Some of the tunes featured are arrangements of existing pieces, primarily of the classical nature. “Canon (Shin Kuronika Remix),” by Takeshi Nakatsuka, is a really fun jazz take on Pachelbel’s familiar tune. The arrangement for the most part is fairly loose, making it much more tolerable than most “Canon in D” arrangements, with only the end being a more straightforward take on the theme. Ken Inaoka’s “Air on a G String (Shin Kuronika Remix)” takes Bach’s classic and transforms it into a xylophone rendition with some quirky electronic beats. It is an interesting juxtaposition of sound, for sure, and as the piece progresses, the electronic elements get more intense. “New World,” by LAGITAGIDA, transforms Dvorak’s “New World Symphony,” in particular the Allegro con fuoco movement, into a rock arrangement with frenetic pacing. The power of the original translates well into this style so I was pleasantly surprised in that regard. Lastly, A-bee’s “Grandfather Clock,” originally by Henry Clay Work, is an upbeat pop rendition of the 1876 tune. The vocals by Mi-yo work well with the arrangement and the end result is an extremely fun take on the original.

There are also some other vocal tunes featured on the album. “A Night on the Town,” composed by yuma with vocals by Sofia Rubina, is a house tune that also packs a lot of soul, particularly in the vocal performance. The melody itself is great and as the tune progresses a jazzy piano solo is also introduced. LCA contributes two tunes to the soundtrack, both featuring vocals by immi. The first, “Last Call,” is a dance oriented piece with some heavier beats, some chaotic tones, and vocal manipulation, reminiscent of Ridge Racer at times, while the second, “Hear Me Out” is more pop oriented with a piano/synth accompaniment and another great melody.

Lastly, there are some instrumental tunes as well. “Conflagration,” by Chris Brann, is an interesting house tune with lots of modulation, odd rhythms, and sound effects. There is a bit of a funk sound to it, but the piece loses direction a lot due to the many styles being incorporated. Ken Inaoka contributes an original piece as well, titled “Iroha of Beats,” combining traditional Japanese instrumentation and chanting with electronic rhythms and 80s synth. It’s certainly unique but not a particularly strong tune. “Luminous Flight,” by Tomonori Hayashibe, fuses dance beast with brass and acoustic instruments resulting in a great melody with a sound that is very reminiscent of modern Gust. “La Saison,” by Yuzuru Tomita, is an upbeat and pop oriented electronic tune featuring a fun synth melody and some piano incorporation that helps add an uplifting sound. Finally, “Light Around,” by Yuichi Nakamura, opens with violin before moving into an electronic beat with an interesting rhythm. In some ways, it reminds me of a battle theme that Masashi Hamauzu might compose in terms of its execution.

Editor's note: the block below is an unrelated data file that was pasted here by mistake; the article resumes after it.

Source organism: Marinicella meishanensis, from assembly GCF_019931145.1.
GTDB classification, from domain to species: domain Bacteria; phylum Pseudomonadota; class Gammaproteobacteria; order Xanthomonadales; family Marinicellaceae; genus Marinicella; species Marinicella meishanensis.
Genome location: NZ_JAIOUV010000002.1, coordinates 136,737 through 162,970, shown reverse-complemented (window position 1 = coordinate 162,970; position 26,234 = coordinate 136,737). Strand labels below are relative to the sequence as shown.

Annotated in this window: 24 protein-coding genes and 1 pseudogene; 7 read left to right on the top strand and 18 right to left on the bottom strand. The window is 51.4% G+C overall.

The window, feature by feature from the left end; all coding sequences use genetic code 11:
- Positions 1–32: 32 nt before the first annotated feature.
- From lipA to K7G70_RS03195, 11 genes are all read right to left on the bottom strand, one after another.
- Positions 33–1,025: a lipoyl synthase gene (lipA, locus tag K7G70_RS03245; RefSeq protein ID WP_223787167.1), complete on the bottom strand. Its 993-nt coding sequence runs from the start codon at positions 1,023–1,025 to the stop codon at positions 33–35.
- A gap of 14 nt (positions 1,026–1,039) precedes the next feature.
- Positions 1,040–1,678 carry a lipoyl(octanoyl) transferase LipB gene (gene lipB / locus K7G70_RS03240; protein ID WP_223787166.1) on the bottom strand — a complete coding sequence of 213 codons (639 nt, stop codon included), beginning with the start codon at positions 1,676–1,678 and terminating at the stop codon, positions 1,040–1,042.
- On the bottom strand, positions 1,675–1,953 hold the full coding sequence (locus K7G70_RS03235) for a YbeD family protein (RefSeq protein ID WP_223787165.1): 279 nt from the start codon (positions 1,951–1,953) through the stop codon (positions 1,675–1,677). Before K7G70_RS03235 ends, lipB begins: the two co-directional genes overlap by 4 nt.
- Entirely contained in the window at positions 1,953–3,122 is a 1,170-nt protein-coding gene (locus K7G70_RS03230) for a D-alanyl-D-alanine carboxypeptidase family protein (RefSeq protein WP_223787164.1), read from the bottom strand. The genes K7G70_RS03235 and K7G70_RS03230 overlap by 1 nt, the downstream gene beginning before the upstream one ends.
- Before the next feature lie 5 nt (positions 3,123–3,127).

Aside from the more menu driven tunes that aren’t meant to stick out and are more innocuous than anything, the Synchronica Original Soundtrack provides primarily a variety of electronic tunes that work well in the context of a rhythm game. While, on a standalone listen, some of the tunes might not be particularly focused, the end result is still a largely enjoyable listen, especially for fans of rhythm game music.


Synchronica Original Soundtrack Don Kotowski

Do you agree with the review and score? Let us know in the comments below!


Posted on September 22, 2016 by Don Kotowski. Last modified on September 22, 2016.

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About the Author

Currently residing in Philadelphia. I spend my days working in vaccine characterization and dedicate some of my spare time in the evening to the vast world of video game music, both reviewing soundtracks as well as maintaining relationships with composers overseas in Europe and in Japan.